Dune: Part Two was directly inspired by Abu Dhabi desert, says director Denis Villeneuve

Landscape not only informed film’s aesthetic but was at its very foundation, director tells The National

Dune: Part Two director tells of Abu Dhabi desert’s influence

Dune: Part Two director tells of Abu Dhabi desert’s influence
Powered by automated translation

The Empty Quarter in Abu Dhabi was more than just a backdrop for Dune: Part Two. After director Denis Villeneuve finalised the script, he travelled to Abu Dhabi to develop the film’s visual composition. Rolling sandy expanse and dunes towering up to 300 metres high, the landscape not only informed the film’s aesthetic, but was at its foundation.

“Did it influence the way we shot the movie? Tremendously. The main reason I came here was to be inspired directly by the desert,” Villeneuve told The National. “You cannot create those shots that we’ve made on a soundstage in a back lot. I designed all the shots according to the landscape.”

When asked whether he plans to return to the emirate for the film’s third instalment, Villeneuve said he certainly hopes so. “It's a very unique desert. It's not only fantastically beautiful, but you feel the power of nature. There's a presence to this landscape that I didn't find anywhere else.”

Villeneuve visited Abu Dhabi as part of the Middle East premiere of Dune: Part Two. The director, along with actors Josh Brolin and Dave Bautista, appeared on the red carpet event at Vox Cinemas in Abu Dhabi’s Galleria Mall on February 18.

Brolin and Bautista play characters that are in many ways antithetical to one another. Brolin plays Gurney Halleck, who is a mentor figure to the film’s protagonist Paul Atreides (Timothee Chalamet). Many have been waiting to see how Halleck survived the Harkonnen onslaught of Arrakis, which left much of House Atreides dead.

“Gurney has become more of [who he really] is. It's just a deeper sense of who he is. But you find him heart-broken,” Brolin said. “I don't think that you've experienced that. In the first movie, it was a kind of an introduction. It was an introduction to everybody really. He was trying to get Paul into maturity and self-reliance. Now Paul has not only become that, but he's far surpassing that. So, Gurney becomes more of a witness or a support than anything.”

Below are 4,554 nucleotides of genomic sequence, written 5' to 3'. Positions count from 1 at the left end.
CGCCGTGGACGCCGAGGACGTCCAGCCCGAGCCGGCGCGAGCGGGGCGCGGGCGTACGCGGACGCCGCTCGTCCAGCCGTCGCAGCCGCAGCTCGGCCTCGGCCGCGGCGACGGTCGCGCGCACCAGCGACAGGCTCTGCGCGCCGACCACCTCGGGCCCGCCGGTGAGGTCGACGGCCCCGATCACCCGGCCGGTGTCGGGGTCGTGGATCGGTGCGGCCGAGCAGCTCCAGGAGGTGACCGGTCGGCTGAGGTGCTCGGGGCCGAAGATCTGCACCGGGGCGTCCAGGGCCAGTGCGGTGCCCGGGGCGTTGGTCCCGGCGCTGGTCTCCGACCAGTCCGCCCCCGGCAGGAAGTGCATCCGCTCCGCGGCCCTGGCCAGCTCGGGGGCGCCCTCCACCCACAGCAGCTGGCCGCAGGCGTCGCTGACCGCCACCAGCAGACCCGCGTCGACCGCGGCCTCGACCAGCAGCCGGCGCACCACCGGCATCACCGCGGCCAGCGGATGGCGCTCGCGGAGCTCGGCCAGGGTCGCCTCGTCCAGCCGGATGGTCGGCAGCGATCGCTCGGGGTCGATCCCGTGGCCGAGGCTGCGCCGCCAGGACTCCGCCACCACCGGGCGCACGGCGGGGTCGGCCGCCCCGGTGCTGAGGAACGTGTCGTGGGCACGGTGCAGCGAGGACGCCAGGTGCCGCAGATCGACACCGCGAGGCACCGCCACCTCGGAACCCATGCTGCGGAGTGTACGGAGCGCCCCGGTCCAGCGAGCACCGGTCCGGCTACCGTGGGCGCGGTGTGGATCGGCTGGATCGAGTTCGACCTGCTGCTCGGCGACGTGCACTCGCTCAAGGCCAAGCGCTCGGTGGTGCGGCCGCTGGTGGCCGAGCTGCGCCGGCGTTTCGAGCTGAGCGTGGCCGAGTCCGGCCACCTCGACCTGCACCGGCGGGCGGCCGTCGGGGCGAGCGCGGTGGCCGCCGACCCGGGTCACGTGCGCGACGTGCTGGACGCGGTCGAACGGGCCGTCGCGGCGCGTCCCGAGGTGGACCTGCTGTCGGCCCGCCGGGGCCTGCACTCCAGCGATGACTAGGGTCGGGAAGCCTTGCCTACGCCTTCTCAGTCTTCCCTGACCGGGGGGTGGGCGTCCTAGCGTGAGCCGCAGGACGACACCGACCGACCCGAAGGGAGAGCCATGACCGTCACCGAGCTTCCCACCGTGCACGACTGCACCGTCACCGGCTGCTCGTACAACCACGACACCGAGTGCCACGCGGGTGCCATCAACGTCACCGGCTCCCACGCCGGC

Halleck is now morphed by the tragedy that killed many of his closest friends, but Brolin said there was always a darker side to the character, but “now he’s grappling with something that he didn’t even know existed.”

Bautista’s character, Rabban, stands as a polar opposite to Halleck, and in many ways, fans are expecting a showdown between the two figures in Dune: Part Two. While Rabban is renowned for his ruthlessness, he is also governed by fear. Perhaps in many ways, he is the personification of the film’s recurring line: fear is the mind-killer.

Bautista was not so sure.

“All of Rabban’s anger is rage,” he said. “It all stems from his fear. He’s afraid and he’s insecure. I don’t know if it’s a mind-killer for him, because he’s not very smart to begin with, which I think also just adds to his insecurity.”

While Brolin and Villeneuve had visited Abu Dhabi during the filming process, Bautista shot his parts in other locations, which included Italy, Hungary and Jordan’s Petra region.

During the red carpet event, he said he was looking forward to finally seeing the Abu Dhabi desert for himself.

“Everyone keeps saying its hot, but I love the heat,” he said. “In the US, I love to go to places like the Arizona desert or Albuquerque in New Mexico. They constantly try to run and cover me with an umbrella, [but] I’m a sun devil, I love the heat.”

Meanwhile, Brolin hinted that he was looking forward to returning. He had visited the emirate with his family during the production for Dune: Part Two and was existentially awestruck by the desert.

“I think when you show up to the desert for the first time, you feel very insignificant,” he told The National on the red carpet. “I love that feeling. I love that feeling of humility. Then, by the time you leave, you’re crying. You don’t want to leave because there’s something about that kind of spiritual insignificance that you start to feed off of. It’s very nourishing. I saw my kids go through it. I saw my wife go through it. I fed off this place massively. We had a great experience.”

Dune: Part Two is released in the UAE and Lebanon on Thursday, and is scheduled for a wider regional release on April 11

Updated: February 27, 2024, 5:23 AM